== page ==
Jogues, who was last in the line, fell powerless, drenched in blood and
half dead. As the chief man among the French captives, he fared the
worst. His hands were again mangled, and fire applied to his body; while
the Huron chief, Eustache, was subjected to tortures even more
atrocious. When, at night, the exhausted sufferers tried to rest, the
young warriors came to lacerate their wounds and pull out their hair and
In the morning they resumed their journey. And now the lake narrowed to
the semblance of a tranquil river. Before them was a woody mountain,
close on their right a rocky promontory, and between these flowed a
stream, the outlet of Lake George. On those rocks, more than a hundred
years after, rose the ramparts of Ticonderoga. They landed, shouldered
their canoes and baggage, took their way through the woods, passed the
spot where the fierce Highlanders and the dauntless regiments of England
breasted in vain the storm of lead and fire, and soon reached the shore
where Abercrombie landed and Lord Howe fell. First of white men, Jogues
and his companions gazed on the romantic lake that bears the name, not
of its gentle discoverer, but of the dull Hanoverian king. Like a fair
Naiad of the wilderness, it slumbered between the guardian mountains
that breathe from crag and forest the stern poetry of war. But all then
was solitude; and the clang of trumpets, the roar of cannon, and the
deadly crack of the rifle had never as yet awakened their angry
Again the canoes were launched, and the wild flotilla glided on its
way,--now in the shadow of the heights, now on the broad expanse, now
among the devious channels of the narrows, beset with woody islets,
where the hot air was redolent of the pine, the spruce, and the
cedar,--till they neared that tragic shore, where, in the following
century, New England rustics baffled the soldiers of Dieskau, where
Montcalm planted his batteries, where the red cross waved so long amid
the smoke, and where at length the summer morning was hideous with
carnage, and an honored name was stained with a memory of blood.
The Iroquois landed at or near the future site of Fort William Henry,
left their canoes, and, with their prisoners, began their march for the
nearest Mohawk town. Each bore his share of the plunder. Even Jogues,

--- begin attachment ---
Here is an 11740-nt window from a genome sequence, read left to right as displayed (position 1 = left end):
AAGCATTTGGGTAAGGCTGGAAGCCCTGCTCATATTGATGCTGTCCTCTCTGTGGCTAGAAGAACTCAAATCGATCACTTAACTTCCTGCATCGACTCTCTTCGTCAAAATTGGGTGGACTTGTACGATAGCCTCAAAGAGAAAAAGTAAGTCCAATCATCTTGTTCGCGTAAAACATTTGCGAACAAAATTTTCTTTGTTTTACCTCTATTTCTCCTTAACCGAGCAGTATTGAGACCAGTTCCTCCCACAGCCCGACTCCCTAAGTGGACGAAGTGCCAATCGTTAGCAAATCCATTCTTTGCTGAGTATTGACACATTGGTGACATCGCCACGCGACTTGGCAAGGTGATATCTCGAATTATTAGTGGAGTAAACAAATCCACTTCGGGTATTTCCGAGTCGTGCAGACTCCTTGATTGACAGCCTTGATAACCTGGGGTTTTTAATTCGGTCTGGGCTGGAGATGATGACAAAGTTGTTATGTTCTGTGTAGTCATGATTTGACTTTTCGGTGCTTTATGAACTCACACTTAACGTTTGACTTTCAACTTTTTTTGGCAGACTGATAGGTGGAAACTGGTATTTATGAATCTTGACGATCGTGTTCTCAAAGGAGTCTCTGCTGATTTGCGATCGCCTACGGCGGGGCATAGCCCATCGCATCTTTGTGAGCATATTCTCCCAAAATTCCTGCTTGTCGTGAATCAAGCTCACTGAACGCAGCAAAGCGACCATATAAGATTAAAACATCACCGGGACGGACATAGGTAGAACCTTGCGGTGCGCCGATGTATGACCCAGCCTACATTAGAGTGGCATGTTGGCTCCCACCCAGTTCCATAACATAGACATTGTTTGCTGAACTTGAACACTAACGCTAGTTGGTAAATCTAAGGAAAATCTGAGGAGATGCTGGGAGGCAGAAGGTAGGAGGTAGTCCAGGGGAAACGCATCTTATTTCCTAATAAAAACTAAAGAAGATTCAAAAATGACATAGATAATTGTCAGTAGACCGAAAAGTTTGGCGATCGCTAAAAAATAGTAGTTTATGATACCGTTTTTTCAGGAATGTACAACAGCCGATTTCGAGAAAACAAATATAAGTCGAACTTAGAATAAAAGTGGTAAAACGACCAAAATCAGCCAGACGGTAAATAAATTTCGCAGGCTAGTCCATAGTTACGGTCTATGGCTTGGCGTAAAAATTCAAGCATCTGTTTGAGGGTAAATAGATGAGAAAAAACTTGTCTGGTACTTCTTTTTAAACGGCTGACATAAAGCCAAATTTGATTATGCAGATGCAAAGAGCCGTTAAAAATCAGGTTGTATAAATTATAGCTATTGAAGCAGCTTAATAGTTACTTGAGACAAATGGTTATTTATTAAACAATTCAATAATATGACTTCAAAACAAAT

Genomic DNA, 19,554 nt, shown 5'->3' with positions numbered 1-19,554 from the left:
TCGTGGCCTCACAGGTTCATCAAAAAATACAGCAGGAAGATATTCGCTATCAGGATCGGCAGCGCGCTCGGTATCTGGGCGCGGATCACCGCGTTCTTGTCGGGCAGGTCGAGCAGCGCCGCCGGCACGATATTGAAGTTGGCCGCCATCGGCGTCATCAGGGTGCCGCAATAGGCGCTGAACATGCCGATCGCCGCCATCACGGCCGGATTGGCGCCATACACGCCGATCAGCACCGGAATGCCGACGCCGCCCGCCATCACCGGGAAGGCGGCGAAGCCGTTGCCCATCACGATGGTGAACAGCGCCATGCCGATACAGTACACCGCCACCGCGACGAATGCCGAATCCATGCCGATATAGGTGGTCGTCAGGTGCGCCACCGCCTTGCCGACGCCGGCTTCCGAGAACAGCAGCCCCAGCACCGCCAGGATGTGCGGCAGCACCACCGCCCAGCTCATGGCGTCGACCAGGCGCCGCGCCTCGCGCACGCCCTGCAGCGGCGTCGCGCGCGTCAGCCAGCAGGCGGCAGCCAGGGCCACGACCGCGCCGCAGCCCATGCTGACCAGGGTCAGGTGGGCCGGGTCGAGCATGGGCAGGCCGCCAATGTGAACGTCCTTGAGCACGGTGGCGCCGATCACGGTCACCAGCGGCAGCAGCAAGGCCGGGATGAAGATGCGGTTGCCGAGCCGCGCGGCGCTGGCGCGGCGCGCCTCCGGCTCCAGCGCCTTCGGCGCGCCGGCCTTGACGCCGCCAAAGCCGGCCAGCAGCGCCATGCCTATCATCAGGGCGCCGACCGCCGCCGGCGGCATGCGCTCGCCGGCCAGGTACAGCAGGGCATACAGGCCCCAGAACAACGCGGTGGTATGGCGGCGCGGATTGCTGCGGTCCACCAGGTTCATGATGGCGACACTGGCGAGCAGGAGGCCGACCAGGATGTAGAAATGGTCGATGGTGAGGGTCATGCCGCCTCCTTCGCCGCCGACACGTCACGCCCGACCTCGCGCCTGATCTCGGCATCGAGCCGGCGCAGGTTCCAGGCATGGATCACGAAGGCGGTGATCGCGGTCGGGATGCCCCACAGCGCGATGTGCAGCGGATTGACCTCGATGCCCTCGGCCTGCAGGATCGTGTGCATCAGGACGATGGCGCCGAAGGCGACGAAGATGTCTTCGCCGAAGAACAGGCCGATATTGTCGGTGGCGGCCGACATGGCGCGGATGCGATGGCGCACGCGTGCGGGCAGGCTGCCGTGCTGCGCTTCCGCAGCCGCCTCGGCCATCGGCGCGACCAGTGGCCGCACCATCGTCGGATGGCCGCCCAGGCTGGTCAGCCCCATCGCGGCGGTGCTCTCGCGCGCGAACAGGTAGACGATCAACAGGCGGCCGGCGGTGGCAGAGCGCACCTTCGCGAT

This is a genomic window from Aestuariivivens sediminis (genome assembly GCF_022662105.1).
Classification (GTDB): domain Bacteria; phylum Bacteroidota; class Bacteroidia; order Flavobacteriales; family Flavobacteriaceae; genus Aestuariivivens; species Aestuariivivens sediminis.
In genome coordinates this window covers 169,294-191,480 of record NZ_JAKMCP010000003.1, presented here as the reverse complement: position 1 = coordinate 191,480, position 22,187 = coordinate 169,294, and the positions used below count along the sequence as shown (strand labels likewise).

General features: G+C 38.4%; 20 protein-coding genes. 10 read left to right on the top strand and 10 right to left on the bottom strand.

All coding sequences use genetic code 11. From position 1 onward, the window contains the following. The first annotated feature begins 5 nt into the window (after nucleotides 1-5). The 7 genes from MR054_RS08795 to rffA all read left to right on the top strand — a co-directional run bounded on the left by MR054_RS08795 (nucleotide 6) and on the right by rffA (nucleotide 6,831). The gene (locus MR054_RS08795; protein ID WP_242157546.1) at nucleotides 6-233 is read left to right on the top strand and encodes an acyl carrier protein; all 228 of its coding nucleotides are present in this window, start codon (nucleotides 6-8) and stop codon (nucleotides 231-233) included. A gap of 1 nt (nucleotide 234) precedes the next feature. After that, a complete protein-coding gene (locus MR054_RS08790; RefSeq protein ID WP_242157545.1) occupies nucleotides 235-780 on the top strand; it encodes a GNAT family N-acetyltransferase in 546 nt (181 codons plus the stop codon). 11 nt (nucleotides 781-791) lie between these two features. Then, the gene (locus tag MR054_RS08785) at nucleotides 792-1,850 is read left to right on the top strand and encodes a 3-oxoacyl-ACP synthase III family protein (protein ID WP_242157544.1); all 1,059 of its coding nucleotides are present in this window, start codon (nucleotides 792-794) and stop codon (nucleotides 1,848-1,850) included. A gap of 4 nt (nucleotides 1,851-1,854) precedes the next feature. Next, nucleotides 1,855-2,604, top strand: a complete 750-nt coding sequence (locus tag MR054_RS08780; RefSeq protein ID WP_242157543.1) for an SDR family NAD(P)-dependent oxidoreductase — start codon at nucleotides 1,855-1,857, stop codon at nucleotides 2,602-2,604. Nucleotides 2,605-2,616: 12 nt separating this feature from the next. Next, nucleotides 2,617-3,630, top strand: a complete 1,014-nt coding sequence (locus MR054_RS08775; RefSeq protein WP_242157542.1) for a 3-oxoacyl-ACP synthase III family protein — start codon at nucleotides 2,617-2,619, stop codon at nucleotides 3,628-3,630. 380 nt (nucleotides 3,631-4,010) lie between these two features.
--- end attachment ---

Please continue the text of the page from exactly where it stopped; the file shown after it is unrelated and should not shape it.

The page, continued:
though his lacerated hands were in a frightful condition and his body
covered with bruises, was forced to stagger on with the rest under a
heavy load. He with his fellow-prisoners, and indeed the whole party,
were half starved, subsisting chiefly on wild berries. They crossed the
upper Hudson, and, in thirteen days after leaving the St. Lawrence,
neared the wretched goal of their pilgrimage, a palisaded town, standing
on a hill by the banks of the River Mohawk.
Such was the first recorded visit of white men to Lake George. In the
Iroquois villages Jogues was subjected to the most frightful sufferings.
His friend Goupil was murdered at his side, and he himself was saved as
by miracle. At length, with the help of the Dutch of Albany, he made his
escape and sailed for France; whence, impelled by religious enthusiasm,
he returned to Canada and voluntarily set out again for the Iroquois
towns, bent on saving the souls of those who had been the authors of his
woes. Reaching the head of Lake George on Corpus Christi Day, 1646, he
gave it the name of Lac St. Sacrement, by which it was ever after known
to the French. Soon after his arrival the Iroquois killed him by the
blow of a hatchet.
[Footnote 1: Lake George, according to Jogues, was called by the Mohawks
"Andiatarocte," or Place where the Lake closes. "Andiataraque" is
found on a map of Sanson. Spofford, Gazetteer of New York, article
"Lake George," says that it was called "Canideri-oit," or Tail of the
Lake. Father Martin, in his notes on Bressani, prefixes to this name
that of "Horicon," but gives no original authority.
I have seen an old Latin map on which the name "Horiconi" is set down as
belonging to a neighboring tribe. This seems to be only a misprint for
"Horicoui," that is, "Irocoui," or "Iroquois." In an old English map,
prefixed to the rare tract, A Treatise of New England, the "Lake of
Hierocoyes" is laid down. The name "Horicon," as used by Cooper in his
Last of the Mohicans, has no sufficient historical foundation. In
1646, the lake, as we shall see, was named "Lac St. Sacrement."]